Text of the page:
SKY SIGHTS: Daylight Time starts Sunday
(EDITOR’S NOTE: Mineral County Skies is written by Dr. Robert Doyle, professor emeritus of Frostburg State University, for use by the Mineral Daily News Tribune. Doyle taught at FSU and was its planetarium director for more than 40 years.)
This week, dawn in Keyser starts at 6:26 a.m., sunrise is at 7:24 a.m., midday is at 1:24 p.m., sunset is at 7:24 p.m. and dusk ends at 8:22 p.m., with 12 hours of sunlight. The sun shines in Aquarius through March 23.
On Sunday, March 14, in the shift to daylight time, clocks are set ahead an hour in the early morning hours. Sunrise will then come an hour later and there will be one less hour for evening star gazing. Mexico and Canada also observe daylight time. On March 17, day and night are each 12 hours. On the first day of spring on March 20, daylight is 7 minutes longer than night due to the sun’s image bending upward at sunrise and sunset.
The moon now grows in lighted width in the evening sky. On the evening of March 19, the moon will appear to the left of the planet Mars. In the 6:45 a.m. dawn sky, bright Jupiter and Saturn can be seen low in the southeast. Low in the south is the bright pink star Antares of the Scorpion, which appears as a starry J. Nearly overhead is the bright white-blue star Vega. High in the west is the bright golden star Arcturus.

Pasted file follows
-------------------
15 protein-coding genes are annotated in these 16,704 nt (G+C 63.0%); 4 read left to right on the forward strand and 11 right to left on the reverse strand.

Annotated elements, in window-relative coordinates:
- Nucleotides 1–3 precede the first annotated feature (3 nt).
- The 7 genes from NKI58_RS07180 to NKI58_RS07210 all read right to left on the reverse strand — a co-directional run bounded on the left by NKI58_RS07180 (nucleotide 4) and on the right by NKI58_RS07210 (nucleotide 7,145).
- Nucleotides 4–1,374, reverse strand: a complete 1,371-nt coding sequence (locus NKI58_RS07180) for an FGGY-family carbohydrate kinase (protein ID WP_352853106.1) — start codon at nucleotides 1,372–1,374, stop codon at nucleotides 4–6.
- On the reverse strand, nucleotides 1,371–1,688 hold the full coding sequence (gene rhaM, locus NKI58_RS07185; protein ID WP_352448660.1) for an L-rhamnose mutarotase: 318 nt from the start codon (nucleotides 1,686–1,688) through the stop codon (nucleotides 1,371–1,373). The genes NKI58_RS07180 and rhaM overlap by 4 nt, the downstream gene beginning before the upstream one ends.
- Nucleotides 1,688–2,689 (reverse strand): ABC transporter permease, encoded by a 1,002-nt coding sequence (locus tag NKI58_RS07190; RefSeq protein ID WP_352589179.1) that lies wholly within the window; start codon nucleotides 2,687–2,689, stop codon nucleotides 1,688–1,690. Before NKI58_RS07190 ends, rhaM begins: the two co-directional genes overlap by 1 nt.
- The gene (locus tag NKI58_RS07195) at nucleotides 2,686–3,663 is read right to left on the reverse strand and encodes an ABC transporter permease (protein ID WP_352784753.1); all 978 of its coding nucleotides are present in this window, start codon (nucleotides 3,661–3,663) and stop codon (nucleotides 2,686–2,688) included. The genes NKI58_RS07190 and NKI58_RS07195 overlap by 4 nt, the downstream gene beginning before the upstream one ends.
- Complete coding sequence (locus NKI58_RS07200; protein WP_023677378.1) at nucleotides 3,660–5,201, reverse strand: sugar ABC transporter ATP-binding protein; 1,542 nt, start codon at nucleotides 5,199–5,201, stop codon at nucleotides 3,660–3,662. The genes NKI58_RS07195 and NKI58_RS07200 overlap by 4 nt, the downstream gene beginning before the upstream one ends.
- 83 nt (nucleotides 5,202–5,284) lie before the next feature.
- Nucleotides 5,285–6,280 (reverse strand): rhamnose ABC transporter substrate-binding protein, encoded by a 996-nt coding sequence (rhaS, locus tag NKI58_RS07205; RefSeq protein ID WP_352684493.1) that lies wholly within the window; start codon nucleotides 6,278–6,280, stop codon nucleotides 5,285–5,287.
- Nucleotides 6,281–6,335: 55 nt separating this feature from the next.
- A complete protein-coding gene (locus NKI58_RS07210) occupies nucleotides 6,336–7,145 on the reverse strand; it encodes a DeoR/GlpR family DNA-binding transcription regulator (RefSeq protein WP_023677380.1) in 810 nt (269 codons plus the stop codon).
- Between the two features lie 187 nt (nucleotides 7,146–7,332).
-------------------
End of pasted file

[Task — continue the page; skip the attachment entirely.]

The Big Dipper (seven stars) is easily spotted in the dawn northern sky with its handle stars high and bowl stars below. The two lowest bowl stars point right to the North Star. Notice that the brighter stars have tints compared to the modest stars. This is because the brighter stars display more color due to more light or photons entering one’s eyes. The bluest stars, such as Vega, are hotter and have more shorter waves that one sees. The redder stars, such as Antares, are cooler and give off longer waves. Star colors are also enhanced when viewing the stars with binoculars. This is even more noticeable when using a telescope, which collects more light than binoculars.OK
In the evening sky, Orion with his three-star belt is still prominent, but each week drifts westward due to Earth’s motion about the sun. Orion’s two brightest stars are markedly different in tints. Betelgeuse, the bright pink star, is in Orion’s shoulder, while Rigel is a bright white-blue star in Orion’s foot. Sirius, the night’s brightest star, blazes low in the south. Betelgeuse is a red supergiant star about half as hot as the sun, while Rigel is one of the most powerful stars in this region of the galaxy and three times as hot as the sun. Look at Betelgeuse and then at Rigel to see a marked difference in tints.
For more information about space, contact Dr. Bob Doyle at email@example.com.